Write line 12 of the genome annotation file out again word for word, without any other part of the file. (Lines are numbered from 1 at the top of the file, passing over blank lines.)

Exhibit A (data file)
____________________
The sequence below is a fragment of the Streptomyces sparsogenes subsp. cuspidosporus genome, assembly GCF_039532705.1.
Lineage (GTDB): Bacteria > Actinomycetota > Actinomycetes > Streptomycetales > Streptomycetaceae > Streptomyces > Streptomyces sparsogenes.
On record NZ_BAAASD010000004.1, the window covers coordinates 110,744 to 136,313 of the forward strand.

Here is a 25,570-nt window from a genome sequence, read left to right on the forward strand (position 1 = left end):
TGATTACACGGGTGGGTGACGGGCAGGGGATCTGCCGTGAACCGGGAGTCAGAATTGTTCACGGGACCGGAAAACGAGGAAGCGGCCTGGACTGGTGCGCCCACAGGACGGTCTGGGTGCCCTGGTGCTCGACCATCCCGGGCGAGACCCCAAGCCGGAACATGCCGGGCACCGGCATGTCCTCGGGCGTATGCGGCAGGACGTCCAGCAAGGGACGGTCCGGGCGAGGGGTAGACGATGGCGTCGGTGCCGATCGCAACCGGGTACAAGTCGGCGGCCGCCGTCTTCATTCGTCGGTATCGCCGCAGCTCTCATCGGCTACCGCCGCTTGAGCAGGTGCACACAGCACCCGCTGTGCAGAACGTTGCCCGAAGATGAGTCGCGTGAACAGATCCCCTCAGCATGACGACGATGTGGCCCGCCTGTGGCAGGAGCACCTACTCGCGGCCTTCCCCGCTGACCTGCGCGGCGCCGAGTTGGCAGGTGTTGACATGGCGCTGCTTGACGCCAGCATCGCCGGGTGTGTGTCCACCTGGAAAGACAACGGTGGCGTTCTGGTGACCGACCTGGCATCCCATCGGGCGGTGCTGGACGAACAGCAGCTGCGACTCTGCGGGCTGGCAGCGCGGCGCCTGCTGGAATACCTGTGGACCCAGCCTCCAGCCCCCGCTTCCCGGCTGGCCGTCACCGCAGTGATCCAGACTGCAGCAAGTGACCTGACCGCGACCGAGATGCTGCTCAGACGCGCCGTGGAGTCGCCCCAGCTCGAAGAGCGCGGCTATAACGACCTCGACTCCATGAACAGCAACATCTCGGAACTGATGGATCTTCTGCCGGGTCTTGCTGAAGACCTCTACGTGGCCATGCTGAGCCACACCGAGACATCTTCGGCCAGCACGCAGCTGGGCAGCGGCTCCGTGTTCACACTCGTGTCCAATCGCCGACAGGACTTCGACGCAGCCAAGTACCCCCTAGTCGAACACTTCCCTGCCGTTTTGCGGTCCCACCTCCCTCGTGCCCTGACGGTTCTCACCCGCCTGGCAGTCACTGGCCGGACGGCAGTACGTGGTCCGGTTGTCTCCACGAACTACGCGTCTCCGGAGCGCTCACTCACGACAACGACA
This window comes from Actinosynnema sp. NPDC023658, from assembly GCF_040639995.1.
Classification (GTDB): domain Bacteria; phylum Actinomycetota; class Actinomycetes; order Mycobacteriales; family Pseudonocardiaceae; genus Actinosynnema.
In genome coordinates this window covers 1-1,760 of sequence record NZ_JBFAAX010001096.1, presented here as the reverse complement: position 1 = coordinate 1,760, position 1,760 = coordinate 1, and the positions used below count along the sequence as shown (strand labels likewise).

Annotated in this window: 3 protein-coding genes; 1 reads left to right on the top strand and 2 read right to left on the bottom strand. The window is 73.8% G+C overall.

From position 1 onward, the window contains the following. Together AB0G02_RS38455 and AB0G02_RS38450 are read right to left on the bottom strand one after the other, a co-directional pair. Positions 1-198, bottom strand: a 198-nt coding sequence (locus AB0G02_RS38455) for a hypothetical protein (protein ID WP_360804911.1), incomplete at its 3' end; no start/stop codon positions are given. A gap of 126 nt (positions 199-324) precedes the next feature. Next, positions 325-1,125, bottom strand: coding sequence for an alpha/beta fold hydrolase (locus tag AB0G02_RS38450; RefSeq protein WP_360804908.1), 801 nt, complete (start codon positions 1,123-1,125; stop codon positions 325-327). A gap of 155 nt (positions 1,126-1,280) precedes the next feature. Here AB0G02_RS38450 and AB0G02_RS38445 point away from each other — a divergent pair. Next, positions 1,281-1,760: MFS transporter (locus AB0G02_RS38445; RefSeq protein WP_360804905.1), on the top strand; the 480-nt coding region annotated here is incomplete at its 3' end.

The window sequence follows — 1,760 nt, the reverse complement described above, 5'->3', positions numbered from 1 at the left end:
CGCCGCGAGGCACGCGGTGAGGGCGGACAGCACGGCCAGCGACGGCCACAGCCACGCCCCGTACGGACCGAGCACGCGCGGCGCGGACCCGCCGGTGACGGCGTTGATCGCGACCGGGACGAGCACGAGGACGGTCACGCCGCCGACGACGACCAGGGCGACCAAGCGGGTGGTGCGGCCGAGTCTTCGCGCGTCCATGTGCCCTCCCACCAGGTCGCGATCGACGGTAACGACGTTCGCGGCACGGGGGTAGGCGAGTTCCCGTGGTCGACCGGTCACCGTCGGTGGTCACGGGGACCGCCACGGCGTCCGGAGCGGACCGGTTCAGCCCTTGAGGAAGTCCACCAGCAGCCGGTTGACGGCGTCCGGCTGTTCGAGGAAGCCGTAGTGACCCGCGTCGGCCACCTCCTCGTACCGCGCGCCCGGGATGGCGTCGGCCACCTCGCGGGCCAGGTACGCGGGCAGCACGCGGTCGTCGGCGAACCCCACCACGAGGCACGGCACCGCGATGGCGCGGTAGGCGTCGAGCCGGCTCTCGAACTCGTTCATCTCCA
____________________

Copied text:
CGCCGCGAGGCACGCGGTGAGGGCGGACAGCACGGCCAGCGACGGCCACAGCCACGCCCCGTACGGACCGAGCACGCGCGGCGCGGACCCGCCGGTGACGGCGTTGATCGCGACCGGGACGAGCACGAGGACGGTCACGCCGCCGACGACGACCAGGGCGACCAAGCGGGTGGTGCGGCCGAGTCTTCGCGCGTCCATGTGCCCTCCCACCAGGTCGCGATCGACGGTAACGACGTTCGCGGCACGGGGGTAGGCGAGTTCCCGTGGTCGACCGGTCACCGTCGGTGGTCACGGGGACCGCCACGGCGTCCGGAGCGGACCGGTTCAGCCCTTGAGGAAGTCCACCAGCAGCCGGTTGACGGCGTCCGGCTGTTCGAGGAAGCCGTAGTGACCCGCGTCGGCCACCTCCTCGTACCGCGCGCCCGGGATGGCGTCGGCCACCTCGCGGGCCAGGTACGCGGGCAGCACGCGGTCGTCGGCGAACCCCACCACGAGGCACGGCACCGCGATGGCGCGGTAGGCGTCGAGCCGGCTCTCGAACTCGTTCATCTCCA